The leptin receptor is a member of the class I cytokine receptor superfamily (Tartaglia et al. 1995) that signals via association with janus tyrosine kinases (JAKs). Several pathways are activated by JAKs including insulin receptor substrate (IRS) proteins (Myers & White, 1996), and phosphoinositide 3-kinase (PI 3-kinase) is one protein activated downstream of IRS-1 (Shepherd et al. 1998). Indeed, leptin signals via PI 3-kinase in insulinoma cells (Harvey et al. 2000 b), muscle cells (Berti et al. 1997) and hepatocytes (Zhao et al. 2000). The main function of PI 3-kinase is to convert phosphatidylinositol bisphosphate (PtdIns(4,5)P2) into phosphatidylinositol trisphosphate (PtdIns(3,4,5)P3; Shepherd et al. 1998). Signalling cascades activated downstream of PI 3-kinase that utilise PtdIns(3,4,5)P3 as a second messenger include mitogen-activated protein kinase (MAPK), stress-activated protein kinase 2 (SAPK2) and protein kinase B. Indeed, activation of MAPK has also been implicated as a signalling intermediate for leptin (Takahashi et al. 1997; Tanabe et al. 1997). Hippocampal neurones also express high levels of IRS-1, PI 3-kinase (Folli et al. 1994) and MAPK (Fiore et al. 1993). Indeed, leptin modulates NMDA receptor function in the hippocampus via a PI 3-kinase- and MAPK-dependent process (Shanley et al. 2001).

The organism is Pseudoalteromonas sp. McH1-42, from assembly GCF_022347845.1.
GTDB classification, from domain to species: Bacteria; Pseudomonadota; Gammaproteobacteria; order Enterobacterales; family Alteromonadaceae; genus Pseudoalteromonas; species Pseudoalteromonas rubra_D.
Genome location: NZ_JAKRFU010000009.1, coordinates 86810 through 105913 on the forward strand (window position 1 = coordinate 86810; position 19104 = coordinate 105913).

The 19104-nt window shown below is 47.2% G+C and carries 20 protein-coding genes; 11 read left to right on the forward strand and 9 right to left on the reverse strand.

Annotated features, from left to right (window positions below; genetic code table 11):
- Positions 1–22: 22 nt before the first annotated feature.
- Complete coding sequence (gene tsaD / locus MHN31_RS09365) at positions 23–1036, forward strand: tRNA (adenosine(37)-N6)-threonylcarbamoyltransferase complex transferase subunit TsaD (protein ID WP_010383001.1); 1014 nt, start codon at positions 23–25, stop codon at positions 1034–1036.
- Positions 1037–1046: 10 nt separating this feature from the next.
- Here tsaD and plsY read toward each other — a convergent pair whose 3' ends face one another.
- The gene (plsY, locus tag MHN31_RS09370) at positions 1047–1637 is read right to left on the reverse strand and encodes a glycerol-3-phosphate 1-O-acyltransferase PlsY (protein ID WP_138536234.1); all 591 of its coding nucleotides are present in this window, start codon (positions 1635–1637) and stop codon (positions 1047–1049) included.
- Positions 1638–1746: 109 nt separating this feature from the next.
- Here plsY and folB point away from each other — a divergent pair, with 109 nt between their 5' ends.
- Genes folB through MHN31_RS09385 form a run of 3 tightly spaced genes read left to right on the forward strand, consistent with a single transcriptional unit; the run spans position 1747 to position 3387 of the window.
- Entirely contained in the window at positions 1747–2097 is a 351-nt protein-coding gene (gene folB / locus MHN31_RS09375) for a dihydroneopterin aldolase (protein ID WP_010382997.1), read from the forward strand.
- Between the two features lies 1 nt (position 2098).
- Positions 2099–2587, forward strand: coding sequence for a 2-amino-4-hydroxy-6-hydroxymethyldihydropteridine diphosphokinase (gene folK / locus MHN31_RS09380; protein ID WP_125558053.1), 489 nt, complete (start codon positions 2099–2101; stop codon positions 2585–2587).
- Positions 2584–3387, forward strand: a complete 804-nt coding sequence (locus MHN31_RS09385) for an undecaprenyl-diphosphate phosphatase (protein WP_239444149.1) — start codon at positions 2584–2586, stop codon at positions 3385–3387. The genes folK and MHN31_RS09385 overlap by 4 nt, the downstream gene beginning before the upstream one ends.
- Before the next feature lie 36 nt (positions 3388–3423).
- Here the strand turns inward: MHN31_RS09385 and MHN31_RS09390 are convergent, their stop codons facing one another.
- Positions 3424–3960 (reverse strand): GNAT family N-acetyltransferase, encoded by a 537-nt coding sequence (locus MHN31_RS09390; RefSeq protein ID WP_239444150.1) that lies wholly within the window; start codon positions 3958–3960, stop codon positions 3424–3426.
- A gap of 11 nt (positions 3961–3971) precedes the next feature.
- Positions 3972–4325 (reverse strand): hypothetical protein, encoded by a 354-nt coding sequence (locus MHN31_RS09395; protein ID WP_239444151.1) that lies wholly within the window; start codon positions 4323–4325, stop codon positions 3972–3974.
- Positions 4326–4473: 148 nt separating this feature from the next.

We have shown recently that leptin inhibits hippocampal neurones via activation of large conductance Ca2+-activated K+ (BK) channels (Shanley et al. 2002). Neuronal BK channel activity is highly dependent on the levels of intracellular Ca2+ ([Ca2+]i) at any given voltage (Latorre, 1989). BK channels are activated during an action potential when the membrane potential depolarises and [Ca2+]i rises, and are critical in determining action potential firing rates as well as burst firing patterns. As leptin activates BK channels in hippocampal neurones (Shanley et al. 2002), we hypothesised that leptin, via BK channel stimulation, could modulate aberrant synaptic activity in hippocampal neurones. In this study we show, using hippocampal slices and cultured neurones, that leptin inhibits epileptiform-like activity via PI 3-kinase-driven BK channel activation. This process represents a novel mechanism for controlling hippocampal excitability. Some of these data have been published previously in abstract form (Shanley et al. 2000).